In Wisconsin, drugged driving is considered a form of OWI or operating a vehicle while intoxicated. Wisconsin statute §346.63 prohibits drivers from operating a vehicle under the following conditions:
- A driver may not operate a vehicle while under the influence of an intoxicant, controlled substance, controlled substance analog, or any combination of these substances to a degree that makes him or her incapable of safe driving.
- A driver may not operate a vehicle with a detectable amount of a restricted controlled substance in his blood.
- A driver may not operate a vehicle with a blood alcohol level greater than .08
Since illegal drugs are—by their nature—against the law, the presence of an illegal drug in a driver’s body is enough for that driver to be charged with a Wisconsin OWI.
What if the driver has a prescription for the drug? Because many people abuse prescription drugs, it is possible to be charged with Wisconsin OWI while taking a prescription medication. A person is allowed to have these medications in his body as long as he has a legal prescription and the dose does not exceed the therapeutic level. If a driver’s blood concentration exceeds the therapeutic level for a medication, he will be considered impaired and may be charged with a Wisconsin OWI even if he has a legal prescription.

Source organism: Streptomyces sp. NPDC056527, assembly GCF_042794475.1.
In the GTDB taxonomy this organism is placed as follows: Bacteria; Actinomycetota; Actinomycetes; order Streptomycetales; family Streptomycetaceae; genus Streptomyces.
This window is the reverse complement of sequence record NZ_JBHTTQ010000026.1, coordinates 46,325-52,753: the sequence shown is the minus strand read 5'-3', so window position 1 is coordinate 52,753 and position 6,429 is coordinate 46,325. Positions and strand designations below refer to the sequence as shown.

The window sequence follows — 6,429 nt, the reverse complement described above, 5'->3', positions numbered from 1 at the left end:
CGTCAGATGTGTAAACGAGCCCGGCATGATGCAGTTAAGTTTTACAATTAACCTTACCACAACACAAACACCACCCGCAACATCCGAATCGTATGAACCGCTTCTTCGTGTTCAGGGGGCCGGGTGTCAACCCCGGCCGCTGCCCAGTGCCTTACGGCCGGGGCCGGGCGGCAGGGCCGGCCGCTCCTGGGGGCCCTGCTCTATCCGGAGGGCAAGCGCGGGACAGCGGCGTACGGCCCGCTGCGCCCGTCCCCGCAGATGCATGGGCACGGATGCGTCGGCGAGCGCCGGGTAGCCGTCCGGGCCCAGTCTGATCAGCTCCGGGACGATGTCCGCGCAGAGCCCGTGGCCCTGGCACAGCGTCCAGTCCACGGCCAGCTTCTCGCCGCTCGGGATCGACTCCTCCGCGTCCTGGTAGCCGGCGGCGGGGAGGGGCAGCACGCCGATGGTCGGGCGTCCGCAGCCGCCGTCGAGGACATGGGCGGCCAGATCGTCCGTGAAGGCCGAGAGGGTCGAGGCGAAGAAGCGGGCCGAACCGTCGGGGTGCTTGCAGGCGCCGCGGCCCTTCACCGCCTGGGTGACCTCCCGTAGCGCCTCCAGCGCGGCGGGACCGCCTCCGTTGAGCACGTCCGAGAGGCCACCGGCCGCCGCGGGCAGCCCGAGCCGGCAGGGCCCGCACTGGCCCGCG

Some drugs are dangerous even at legal levels. Medications that have labels that say “May Cause Drowsiness” or “Do Not Operate Heavy Machinery” should not be taken by drivers. The driver may not be charged with drugged driving, but he can be held liable for any accidents that he causes while behind the wheel.
If you are injured by a drugged driver in Wisconsin, the law is on your side—but the insurance companies may not be. They may try to blame you for the accident even if the other driver was clearly at fault. Learn more about insurance company tactics in The Ultimate Guide For Automobile Accident Victims or call Hupy and Abraham at 800-800-5678 and ask to schedule a free consultation.